Quality of Service
The Quality of Service (QoS) associated with a thread is used to indicate the desired performance and power efficiency. Each thread is assigned to a QoS level. While scheduling priority remains the main metric by which the system determines which thread to schedule next, QoS can influence core selection and processor power management. On platforms with heterogeneous processors, the QoS of a thread may restrict scheduling to a subset of processors, or indicate a preference for a particular class of processor.
Developers may already be employing other facilities to control when to execute, such as when the user is not present, only on AC/charging, or depending on the battery level. QoS provides a facility to influence how to execute. This facility can help to improve CPU efficiency and thus extend battery life. In addition, this process can assist in reducing CPU power consumption while operating on AC power to reduce thermal output which can lead to high fan noise, or even thermal throttling.
Quality of Service levels
The system maintains multiple QoS levels, each with differentiated performance and power efficiency. Windows provides standard default settings for scheduling and processor power management for each QoS level. The precise tuning of each QoS level for processor power management and heterogeneous scheduling can be modified through Windows Provisioning. For more information on performance tuning and provisioning, see Processor power management options.
|QoS level||Description||Performance and power||Release|
|High||Windowed applications that are in the foreground and in focus, or audible, and explicitly tag processes with SetProcessInformation or threads with SetThreadInformation||Standard high performance.||1709|
|Medium||Windowed applications that may be visible to the end user but are not in focus.||Varies by platform, between High and Low.||1709|
|Low||Windowed applications that are not visible or audible to the end user.||On battery, selects most efficient CPU frequency and schedules to efficient core.||1709|
|Eco||Applications that explicitly tag processes with SetProcessInformation or threads with SetThreadInformation.||Always selects most efficient CPU frequency and schedules to efficient cores.||Windows 11|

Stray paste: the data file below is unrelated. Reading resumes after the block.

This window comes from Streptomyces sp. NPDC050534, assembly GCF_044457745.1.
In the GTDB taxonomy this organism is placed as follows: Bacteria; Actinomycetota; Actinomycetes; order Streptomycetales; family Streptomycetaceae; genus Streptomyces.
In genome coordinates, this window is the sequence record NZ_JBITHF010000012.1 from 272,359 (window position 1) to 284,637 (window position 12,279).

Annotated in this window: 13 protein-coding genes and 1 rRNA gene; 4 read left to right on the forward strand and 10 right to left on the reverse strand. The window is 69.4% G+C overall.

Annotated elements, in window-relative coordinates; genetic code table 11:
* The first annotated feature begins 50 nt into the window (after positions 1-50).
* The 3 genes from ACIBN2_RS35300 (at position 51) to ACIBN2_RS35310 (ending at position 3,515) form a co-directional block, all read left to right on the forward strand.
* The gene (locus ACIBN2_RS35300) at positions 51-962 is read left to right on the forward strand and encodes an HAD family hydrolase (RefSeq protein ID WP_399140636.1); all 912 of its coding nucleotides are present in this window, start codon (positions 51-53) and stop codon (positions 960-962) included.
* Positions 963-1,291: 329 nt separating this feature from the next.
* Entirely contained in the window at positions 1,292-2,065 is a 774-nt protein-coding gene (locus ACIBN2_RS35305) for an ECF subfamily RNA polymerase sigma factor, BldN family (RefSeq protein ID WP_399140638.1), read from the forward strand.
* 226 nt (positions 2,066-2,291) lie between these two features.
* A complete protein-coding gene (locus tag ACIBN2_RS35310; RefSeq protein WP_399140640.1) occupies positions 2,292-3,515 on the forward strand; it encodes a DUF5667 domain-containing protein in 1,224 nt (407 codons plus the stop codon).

|Media||Threads explicitly tagged by the Multimedia Class Scheduler Service to denote multimedia batch buffering.||CPU frequency reduced for efficient batch processing.||2004|
|Deadline||Threads explicitly tagged by Multimedia Class Scheduler Service to denote that audio threads require performance to meet deadlines.||High performance to meet media deadlines.||2004|
Quality of Service classification
The following table shows the supported QoS classifications.
|Multimedia Foundation||The Multimedia Class Scheduler Service prioritizes CPU resources for multimedia scenarios. The service tags specific threads responsible for multimedia processing using the Media and Deadline QoS levels to provide power efficiency while meeting performance deadlines.|
|API||SetProcessInformation lets developers explicitly tag a process as HighQoS or EcoQoS by toggling the
|Audible||Processes which are determined to be playing audio are HighQoS.|
|Visible||Processes which directly own a window (or are descendants of window owning processes) are assigned a QoS level according to their visibility and focus state:
|Heuristic||Threads which are not classified by the above sources are automatically assigned a QoS level by the system. These heuristics include (but are not limited to) thread priority, where threads running with reduced thread priority can imply a lower QoS level.|